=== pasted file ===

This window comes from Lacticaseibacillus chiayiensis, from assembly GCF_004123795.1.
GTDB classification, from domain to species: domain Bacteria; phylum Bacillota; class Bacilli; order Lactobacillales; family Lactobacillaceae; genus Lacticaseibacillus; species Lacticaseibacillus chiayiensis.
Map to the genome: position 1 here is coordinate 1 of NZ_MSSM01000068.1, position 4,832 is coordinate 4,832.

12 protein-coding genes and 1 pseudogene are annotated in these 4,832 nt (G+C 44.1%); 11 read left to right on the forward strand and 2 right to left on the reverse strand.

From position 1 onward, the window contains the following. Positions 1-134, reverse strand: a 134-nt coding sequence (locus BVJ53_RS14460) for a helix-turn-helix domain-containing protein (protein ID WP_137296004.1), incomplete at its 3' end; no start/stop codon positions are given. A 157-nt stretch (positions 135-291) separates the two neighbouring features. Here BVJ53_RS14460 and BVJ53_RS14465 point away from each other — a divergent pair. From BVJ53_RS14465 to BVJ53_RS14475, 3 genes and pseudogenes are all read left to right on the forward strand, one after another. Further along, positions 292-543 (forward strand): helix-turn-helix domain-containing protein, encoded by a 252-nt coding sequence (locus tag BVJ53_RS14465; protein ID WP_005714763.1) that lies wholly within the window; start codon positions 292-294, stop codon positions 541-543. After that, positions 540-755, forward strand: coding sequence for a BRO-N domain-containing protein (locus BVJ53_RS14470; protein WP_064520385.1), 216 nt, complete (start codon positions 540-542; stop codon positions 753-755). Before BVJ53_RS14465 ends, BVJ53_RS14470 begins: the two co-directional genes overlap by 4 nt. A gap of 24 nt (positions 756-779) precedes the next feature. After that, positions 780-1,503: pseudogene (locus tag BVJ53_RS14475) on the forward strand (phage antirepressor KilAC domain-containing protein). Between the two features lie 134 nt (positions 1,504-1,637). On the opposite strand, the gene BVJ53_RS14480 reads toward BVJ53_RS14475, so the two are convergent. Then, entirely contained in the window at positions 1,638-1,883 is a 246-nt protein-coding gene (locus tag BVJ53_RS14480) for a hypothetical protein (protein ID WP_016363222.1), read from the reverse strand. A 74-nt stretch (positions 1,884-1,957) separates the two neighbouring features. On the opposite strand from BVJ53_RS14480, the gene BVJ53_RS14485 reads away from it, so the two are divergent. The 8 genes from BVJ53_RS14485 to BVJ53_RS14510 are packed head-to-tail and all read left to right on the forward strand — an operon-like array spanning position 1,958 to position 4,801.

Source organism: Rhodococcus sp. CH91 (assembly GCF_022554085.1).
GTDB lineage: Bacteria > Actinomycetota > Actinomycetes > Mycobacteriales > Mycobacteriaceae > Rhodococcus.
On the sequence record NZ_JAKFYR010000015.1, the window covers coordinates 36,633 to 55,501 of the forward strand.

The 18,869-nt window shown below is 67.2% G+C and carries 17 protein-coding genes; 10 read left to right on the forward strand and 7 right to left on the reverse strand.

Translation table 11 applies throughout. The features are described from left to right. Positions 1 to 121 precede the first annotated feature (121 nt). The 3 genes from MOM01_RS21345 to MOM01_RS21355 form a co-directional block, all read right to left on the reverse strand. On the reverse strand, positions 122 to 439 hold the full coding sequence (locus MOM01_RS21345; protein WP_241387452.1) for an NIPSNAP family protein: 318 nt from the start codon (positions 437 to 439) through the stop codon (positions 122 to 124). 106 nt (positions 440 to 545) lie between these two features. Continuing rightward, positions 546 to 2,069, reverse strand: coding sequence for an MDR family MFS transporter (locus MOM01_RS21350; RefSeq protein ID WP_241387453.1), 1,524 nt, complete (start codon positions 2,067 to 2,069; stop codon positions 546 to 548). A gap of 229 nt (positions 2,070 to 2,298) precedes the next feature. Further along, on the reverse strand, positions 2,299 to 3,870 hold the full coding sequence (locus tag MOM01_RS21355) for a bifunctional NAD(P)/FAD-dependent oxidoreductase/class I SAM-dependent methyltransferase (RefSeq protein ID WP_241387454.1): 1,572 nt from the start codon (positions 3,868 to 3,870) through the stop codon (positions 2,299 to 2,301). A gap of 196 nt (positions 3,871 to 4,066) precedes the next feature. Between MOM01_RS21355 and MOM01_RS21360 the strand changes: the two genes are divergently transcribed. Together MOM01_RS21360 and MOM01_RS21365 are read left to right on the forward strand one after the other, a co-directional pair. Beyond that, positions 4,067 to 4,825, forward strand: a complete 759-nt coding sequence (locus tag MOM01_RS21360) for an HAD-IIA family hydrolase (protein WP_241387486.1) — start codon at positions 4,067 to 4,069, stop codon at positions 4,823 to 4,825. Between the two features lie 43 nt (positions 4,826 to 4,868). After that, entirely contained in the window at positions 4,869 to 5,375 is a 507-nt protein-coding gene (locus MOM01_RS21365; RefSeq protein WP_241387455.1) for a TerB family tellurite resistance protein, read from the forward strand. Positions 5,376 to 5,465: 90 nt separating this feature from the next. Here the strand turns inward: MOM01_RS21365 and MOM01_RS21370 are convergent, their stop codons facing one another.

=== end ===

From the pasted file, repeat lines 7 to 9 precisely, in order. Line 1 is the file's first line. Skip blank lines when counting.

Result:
GTDB lineage: Bacteria > Actinomycetota > Actinomycetes > Mycobacteriales > Mycobacteriaceae > Rhodococcus.
On the sequence record NZ_JAKFYR010000015.1, the window covers coordinates 36,633 to 55,501 of the forward strand.

The 18,869-nt window shown below is 67.2% G+C and carries 17 protein-coding genes; 10 read left to right on the forward strand and 7 right to left on the reverse strand.